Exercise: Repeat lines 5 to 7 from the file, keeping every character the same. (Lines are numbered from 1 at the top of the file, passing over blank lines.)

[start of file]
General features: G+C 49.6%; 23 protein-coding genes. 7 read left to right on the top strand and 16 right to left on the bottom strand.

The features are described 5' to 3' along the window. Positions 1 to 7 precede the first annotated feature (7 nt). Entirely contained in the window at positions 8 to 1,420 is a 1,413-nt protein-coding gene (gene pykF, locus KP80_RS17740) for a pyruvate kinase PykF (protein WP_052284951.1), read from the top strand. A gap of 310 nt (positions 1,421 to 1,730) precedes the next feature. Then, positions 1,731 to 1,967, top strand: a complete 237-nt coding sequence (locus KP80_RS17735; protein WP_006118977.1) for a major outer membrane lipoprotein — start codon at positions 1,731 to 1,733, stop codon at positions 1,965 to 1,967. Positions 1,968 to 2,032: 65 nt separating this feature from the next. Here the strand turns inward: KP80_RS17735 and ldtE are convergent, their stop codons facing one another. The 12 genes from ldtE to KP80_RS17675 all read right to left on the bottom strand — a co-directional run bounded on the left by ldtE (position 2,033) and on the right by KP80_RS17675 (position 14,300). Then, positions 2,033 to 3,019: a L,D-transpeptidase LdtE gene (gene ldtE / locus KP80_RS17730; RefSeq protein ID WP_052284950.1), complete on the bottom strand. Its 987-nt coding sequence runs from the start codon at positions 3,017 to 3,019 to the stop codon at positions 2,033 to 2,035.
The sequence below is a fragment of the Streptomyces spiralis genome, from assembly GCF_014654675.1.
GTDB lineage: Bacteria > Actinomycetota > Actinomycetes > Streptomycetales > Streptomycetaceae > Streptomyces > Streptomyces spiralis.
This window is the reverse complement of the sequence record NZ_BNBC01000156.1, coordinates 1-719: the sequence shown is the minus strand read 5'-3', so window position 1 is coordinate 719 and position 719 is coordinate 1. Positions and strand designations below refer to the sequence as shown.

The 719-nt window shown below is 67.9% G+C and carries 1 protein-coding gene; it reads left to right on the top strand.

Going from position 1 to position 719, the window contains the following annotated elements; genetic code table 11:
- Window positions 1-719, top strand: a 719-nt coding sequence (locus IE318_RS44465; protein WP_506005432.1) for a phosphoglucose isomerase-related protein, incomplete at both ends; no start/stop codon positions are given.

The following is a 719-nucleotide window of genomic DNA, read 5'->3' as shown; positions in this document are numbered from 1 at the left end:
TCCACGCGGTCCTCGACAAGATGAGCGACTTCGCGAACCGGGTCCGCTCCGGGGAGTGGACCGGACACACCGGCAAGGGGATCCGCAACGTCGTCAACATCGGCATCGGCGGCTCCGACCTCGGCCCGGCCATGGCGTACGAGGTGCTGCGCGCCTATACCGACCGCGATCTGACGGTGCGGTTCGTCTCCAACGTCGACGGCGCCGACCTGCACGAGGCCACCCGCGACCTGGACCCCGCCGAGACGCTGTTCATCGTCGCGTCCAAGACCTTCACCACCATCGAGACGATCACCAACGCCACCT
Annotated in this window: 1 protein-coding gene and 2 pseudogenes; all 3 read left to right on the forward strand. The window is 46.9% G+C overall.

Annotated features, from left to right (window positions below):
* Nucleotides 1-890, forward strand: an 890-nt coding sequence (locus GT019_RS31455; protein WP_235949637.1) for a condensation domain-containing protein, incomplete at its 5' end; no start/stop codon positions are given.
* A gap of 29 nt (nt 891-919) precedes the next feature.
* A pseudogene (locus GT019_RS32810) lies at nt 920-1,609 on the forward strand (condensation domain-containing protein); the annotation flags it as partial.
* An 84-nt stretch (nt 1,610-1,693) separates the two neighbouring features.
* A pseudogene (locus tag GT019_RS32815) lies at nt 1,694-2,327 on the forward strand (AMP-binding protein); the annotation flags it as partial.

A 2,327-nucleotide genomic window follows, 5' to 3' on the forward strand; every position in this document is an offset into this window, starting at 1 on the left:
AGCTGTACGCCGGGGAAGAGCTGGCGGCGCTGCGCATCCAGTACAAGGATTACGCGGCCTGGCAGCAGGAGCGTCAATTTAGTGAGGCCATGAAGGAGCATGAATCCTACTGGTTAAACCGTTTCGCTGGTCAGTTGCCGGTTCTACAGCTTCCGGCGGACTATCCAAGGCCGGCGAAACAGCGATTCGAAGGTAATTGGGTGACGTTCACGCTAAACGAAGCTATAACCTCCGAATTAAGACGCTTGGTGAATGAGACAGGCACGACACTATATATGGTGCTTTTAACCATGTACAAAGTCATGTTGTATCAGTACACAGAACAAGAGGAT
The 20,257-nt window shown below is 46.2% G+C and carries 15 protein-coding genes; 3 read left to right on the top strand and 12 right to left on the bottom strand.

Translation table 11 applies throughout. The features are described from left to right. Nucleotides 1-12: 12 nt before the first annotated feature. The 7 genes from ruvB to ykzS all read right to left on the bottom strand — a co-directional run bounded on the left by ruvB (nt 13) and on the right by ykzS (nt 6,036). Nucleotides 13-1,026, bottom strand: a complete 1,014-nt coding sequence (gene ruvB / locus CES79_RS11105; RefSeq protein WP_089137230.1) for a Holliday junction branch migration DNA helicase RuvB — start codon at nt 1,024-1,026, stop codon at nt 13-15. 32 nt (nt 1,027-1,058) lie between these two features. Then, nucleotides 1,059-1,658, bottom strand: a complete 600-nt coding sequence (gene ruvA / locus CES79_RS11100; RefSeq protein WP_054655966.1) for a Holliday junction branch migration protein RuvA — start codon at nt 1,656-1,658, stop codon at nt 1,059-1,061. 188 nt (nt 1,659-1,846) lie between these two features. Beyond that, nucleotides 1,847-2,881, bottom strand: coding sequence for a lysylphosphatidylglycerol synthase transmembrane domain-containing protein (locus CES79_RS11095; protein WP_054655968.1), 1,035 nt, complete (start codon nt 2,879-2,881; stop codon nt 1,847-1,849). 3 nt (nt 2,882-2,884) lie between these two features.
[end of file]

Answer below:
This window is the reverse complement of the sequence record NZ_BNBC01000156.1, coordinates 1-719: the sequence shown is the minus strand read 5'-3', so window position 1 is coordinate 719 and position 719 is coordinate 1. Positions and strand designations below refer to the sequence as shown.

The 719-nt window shown below is 67.9% G+C and carries 1 protein-coding gene; it reads left to right on the top strand.

Going from position 1 to position 719, the window contains the following annotated elements; genetic code table 11: